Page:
Unfortunately for BYU, the committee ranked the Cougars at No. 13, three spots behind Michigan State. The Spartans earned the final at-large bid, sending BYU instead to fulfill its contract with the Independence Bowl.

5. He’s No. 2

It wasn’t exactly a surprise to see former BYU quarterback Zach Wilson get selected in the first few picks of the 2021 NFL draft.

His stock had risen dramatically as he put together a solid year in the COVID-ravaged 2020 season, then attracted more attention with his postseason workouts.

It became clear that the New York Jets were interested and in the end, they elected to make Wilson the No. 2 selection. That was the highest pick ever for a BYU player as he was the headliner for a draft class that featured five players.

Wilson, offensive lineman Brady Christensen, wide receiver Dax Milne and defensive lineman Khyiris Tonga have all gotten chances to play on NFL teams during the 2021-22 season.

4. The Roundhouse

The signature on-field play of the 2021 season came against Arizona State on Sept. 18.

BYU sophomore quarterback Jaren Hall, while in the grasp of a Sun Devil defender, had tossed an ill-advised pass that was snagged out of the air by ASU senior linebacker Merlin Robertson.

There was no one between Robertson and the end zone, and he took off with his sights set on the pick-6 to give his team the lead.

BYU junior running back Tyler Allgeier was blocking in the backfield, so he took off in hot pursuit, catching up to Robertson near the BYU 20-yard line.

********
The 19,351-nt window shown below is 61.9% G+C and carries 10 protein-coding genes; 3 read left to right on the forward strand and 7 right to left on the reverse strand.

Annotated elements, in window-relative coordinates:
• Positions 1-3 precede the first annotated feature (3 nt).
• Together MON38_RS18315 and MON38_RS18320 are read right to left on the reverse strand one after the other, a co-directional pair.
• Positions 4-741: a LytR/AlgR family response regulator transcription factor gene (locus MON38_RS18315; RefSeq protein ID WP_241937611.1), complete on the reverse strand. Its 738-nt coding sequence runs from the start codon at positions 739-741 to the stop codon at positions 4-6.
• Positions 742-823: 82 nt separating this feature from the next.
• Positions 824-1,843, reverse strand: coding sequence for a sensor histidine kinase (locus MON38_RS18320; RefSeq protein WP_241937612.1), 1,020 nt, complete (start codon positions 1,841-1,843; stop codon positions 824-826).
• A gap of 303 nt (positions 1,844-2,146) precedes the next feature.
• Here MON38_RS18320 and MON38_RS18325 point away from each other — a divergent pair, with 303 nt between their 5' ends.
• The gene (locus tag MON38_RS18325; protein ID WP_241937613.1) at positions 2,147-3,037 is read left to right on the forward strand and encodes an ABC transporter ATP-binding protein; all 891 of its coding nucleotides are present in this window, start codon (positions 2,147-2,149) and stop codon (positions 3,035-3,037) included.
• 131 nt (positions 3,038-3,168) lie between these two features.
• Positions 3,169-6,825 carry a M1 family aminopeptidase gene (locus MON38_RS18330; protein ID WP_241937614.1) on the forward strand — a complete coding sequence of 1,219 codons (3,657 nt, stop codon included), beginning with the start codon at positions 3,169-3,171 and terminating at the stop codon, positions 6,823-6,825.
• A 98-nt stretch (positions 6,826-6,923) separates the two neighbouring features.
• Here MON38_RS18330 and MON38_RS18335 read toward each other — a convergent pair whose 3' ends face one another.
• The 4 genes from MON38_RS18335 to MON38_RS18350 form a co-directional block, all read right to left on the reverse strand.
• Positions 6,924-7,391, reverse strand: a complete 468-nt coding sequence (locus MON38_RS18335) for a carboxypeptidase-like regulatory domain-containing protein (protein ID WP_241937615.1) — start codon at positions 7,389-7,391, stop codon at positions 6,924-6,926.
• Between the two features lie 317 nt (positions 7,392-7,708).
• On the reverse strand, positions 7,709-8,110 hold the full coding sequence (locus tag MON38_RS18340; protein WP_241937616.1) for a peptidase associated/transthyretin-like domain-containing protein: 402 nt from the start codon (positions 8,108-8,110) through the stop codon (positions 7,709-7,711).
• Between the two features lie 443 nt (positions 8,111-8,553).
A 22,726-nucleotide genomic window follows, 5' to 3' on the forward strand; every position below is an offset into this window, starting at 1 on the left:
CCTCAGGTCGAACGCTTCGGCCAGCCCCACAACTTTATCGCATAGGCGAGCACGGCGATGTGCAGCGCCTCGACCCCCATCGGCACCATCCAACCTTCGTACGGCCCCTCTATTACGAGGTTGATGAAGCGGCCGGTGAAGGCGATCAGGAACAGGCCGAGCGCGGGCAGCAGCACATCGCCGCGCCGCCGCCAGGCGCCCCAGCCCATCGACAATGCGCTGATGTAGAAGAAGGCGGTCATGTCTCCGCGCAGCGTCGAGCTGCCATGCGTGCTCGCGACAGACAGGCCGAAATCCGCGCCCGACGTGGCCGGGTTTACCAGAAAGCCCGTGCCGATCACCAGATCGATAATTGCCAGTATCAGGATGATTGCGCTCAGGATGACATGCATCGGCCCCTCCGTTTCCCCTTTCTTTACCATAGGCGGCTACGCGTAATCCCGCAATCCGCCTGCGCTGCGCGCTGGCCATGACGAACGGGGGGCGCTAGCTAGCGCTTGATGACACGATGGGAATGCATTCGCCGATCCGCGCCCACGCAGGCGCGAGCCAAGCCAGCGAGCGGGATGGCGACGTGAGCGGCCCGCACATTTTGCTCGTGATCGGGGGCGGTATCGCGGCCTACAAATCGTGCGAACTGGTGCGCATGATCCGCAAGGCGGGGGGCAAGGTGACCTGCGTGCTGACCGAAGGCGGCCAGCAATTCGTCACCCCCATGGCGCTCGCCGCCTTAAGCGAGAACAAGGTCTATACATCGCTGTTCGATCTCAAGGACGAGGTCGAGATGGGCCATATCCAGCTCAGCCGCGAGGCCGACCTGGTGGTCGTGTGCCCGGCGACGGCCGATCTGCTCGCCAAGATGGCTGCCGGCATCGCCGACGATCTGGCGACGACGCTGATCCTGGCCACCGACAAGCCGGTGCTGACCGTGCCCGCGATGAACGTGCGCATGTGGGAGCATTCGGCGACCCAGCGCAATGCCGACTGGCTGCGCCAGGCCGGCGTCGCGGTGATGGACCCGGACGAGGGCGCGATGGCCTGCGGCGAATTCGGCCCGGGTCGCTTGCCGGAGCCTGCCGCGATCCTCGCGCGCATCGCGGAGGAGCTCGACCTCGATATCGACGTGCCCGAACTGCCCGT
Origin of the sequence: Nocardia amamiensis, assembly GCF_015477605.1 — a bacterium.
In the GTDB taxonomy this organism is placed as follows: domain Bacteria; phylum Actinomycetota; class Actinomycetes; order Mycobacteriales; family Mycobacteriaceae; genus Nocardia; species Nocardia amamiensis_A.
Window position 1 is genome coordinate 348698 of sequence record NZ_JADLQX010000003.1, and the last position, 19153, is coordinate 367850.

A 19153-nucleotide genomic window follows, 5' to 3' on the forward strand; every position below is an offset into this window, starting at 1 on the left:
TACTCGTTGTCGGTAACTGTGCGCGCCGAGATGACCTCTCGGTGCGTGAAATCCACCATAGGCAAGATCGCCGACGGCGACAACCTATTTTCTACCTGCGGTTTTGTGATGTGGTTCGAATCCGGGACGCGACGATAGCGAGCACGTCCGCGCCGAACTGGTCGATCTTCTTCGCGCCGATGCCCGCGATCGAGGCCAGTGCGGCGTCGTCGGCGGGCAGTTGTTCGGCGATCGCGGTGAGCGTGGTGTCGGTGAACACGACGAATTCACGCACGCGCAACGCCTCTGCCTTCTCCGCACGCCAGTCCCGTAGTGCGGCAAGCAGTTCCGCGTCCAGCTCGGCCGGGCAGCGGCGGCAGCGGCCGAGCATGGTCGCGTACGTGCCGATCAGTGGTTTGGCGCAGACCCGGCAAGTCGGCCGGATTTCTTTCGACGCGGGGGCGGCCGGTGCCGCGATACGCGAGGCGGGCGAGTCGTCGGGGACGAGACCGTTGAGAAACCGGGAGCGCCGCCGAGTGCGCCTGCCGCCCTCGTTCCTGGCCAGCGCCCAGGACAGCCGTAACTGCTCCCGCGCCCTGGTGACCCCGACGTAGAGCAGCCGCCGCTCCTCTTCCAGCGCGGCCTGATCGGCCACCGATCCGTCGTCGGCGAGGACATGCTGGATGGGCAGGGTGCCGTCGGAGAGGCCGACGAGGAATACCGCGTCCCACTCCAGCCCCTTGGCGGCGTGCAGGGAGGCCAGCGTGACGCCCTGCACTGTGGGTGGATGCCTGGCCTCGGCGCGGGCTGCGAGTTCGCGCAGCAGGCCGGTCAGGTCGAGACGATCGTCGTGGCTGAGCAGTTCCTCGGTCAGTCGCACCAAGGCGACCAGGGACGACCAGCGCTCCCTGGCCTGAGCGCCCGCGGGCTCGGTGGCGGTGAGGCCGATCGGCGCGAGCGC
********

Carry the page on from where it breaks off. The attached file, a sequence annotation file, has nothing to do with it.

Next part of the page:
“I just wanted to catch up to him and get him,” Allgeier said after the game. “Thankfully it was successful. I was just trying to do my part. Anyone would have done it and I just happened to be the one who did it.”

Instead of just tackling Robertson or pushing him out of bounds, Allgeier leapt in the air and swung down with all his might on the ball, popping it loose from Robertson’s grip and creating one of the plays of the year in college football.

Hall recovered the fumble and that enabled the Cougars to secure the win.

3. Upping and re-upping

On Aug. 31, 2021, BYU director of athletics Tom Holmoe made the university’s appreciation of the efforts of head football coach Kalani Sitake clear by extending his contract through 2025.

“We are happy to sign Kalani to an extension that keeps him connected to BYU for years to come,” Holmoe said in the press release announcing the extension. “This is about setting our student-athletes up for success. Kalani’s culture of love and learning has created an incredible environment for his student-athletes and Cougar Nation that we are all inspired by.”

Three months later, with reported interest from other institutions in hiring Sitake, Holmoe once again showed his determination to keep Sitake at BYU.